I've found this re-work produces excellent fitting sides. In my opinion, the Branchline reefer is fun to assemble and produces a gorgeous model (especially when augmented with some easy upgrades like wire grabs, cut levers, retainer, etc.). It is unfortunate that the problem of the side fit has not been addressed, as it probably puts off some of our less determined colleagues.

Kind regards, Rob Adams


Bill Welch wrote:


On the subject of the BL reefer, is all I have to do to make the sides fit
is open up the index holes on the body box sides?

Bill Welch


Re: Dave Lambert contact info

Dennis Rockwell <dennis@...>
 

On 21 Jun, "Bill Welch" wrote:

Does anyone on this list have contact info for Dave Lambert? The number I
had for him in North Carolina, 704.864.8612 rings but no one answers and
there is no machine. I don't know if it is his number or what.

I would like to have a mailing address.
For that number, Google returns:

Phonebook results for 704-864-8612
M Hart, (704) 864-8612, 2418 Hoffman St, Gastonia, NC 28054

Looks like he may have moved, or maybe the phone just isn't
in his name.

For David Lambert NC (to narrow it down), Google gets:

Phonebook results for David Lambert NC

David Lambert, (919) 929-6962, 109 Gardner Cir, Chapel Hill, NC 27516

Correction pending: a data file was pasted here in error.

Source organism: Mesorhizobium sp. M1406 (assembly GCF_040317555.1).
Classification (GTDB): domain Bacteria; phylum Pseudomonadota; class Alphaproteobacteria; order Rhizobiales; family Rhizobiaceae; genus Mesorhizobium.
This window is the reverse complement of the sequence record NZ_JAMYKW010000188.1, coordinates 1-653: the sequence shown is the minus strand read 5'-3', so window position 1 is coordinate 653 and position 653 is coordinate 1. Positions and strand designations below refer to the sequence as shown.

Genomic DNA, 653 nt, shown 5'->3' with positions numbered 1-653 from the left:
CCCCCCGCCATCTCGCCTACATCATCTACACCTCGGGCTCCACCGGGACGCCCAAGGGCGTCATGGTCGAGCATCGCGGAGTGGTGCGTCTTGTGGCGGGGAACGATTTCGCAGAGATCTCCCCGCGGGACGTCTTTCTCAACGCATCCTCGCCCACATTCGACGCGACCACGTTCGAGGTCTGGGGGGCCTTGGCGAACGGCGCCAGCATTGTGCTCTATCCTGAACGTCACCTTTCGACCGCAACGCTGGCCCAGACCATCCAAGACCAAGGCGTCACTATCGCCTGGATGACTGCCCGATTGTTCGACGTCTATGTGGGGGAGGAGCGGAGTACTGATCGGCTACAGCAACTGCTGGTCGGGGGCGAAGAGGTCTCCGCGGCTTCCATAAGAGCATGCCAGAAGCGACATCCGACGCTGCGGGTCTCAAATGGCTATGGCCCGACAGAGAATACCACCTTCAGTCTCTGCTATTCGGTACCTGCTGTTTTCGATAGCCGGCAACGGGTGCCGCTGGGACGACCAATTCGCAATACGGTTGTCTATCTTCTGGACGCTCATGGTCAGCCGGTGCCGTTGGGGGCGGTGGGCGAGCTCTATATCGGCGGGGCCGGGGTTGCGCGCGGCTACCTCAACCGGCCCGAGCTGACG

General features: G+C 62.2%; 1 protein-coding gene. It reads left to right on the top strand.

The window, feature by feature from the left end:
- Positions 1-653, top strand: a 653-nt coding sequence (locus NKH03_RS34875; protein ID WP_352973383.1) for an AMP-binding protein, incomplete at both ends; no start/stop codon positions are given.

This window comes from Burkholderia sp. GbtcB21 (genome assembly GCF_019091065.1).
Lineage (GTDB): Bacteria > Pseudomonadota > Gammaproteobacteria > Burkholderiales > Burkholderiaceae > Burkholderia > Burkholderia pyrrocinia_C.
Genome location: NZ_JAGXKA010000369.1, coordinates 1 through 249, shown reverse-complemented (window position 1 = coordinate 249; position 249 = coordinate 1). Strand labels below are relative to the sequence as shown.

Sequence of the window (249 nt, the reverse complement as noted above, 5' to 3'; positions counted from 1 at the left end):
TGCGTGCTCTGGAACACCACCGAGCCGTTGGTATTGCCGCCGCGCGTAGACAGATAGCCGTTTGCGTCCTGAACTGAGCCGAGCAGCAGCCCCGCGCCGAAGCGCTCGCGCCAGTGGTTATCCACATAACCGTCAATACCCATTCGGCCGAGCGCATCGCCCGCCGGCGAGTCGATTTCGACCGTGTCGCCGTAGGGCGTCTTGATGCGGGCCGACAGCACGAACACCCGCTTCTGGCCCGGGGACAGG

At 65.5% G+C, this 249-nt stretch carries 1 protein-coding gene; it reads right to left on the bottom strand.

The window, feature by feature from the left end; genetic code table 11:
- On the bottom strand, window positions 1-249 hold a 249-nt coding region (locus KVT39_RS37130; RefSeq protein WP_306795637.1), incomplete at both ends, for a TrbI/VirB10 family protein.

David Lambert, (910) 628-8925, 4803 E Raynham Rd, Fairmont, NC 28340

From another return, I think the one in Chapel Hill may be a
dentist (DDS). There is also an automobile race result that
mentions a driver named David Lambert from Kannapolis NC.

Searching for "Dave Lambert" returns nothing promising.

Google can be scary sometimes...

Good luck!

Dennis


Re: Gun flats and naval guns was PRR F22/F23

benjaminfrank_hom <b.hom@...>
 

Don Valentine wrote:
I believe the Wisconsin is at Portsmouth, VA "awaiting final
disposition".

WISCONSIN is actually at the Nauticus National Maritime Center in
Norfolk. Still under the management of the Navy, she is open to the
public for tours.
http://www.nauticus.org/wisconsin.html


Ben Hom


Re: pourable lead binder/glue

benjaminfrank_hom <b.hom@...>
 

Don Valentine wrote:
And cheaper at your local gun shop.

That's true, but I'm having trouble finding #10 or #12 lead shot at
the local gun shop. (#8 is much less satisfactory for this
application.) Any ideas for another source?


Ben Hom


Re: pourable lead binder/glue

Don Valentine
 

Quoting benjaminfrank_hom <b.hom@worldnet.att.net>:

Andy Miller asked:
What is "pourable lead"?

It's A-Line #13015 (6 oz @$4.50) and is actually .08 inch lead shot.
http://www.ppw-aline.com/weights.htm

And cheaper at your local gun shop.

Don Valentine


Re: pourable lead binder/glue

ljack70117@...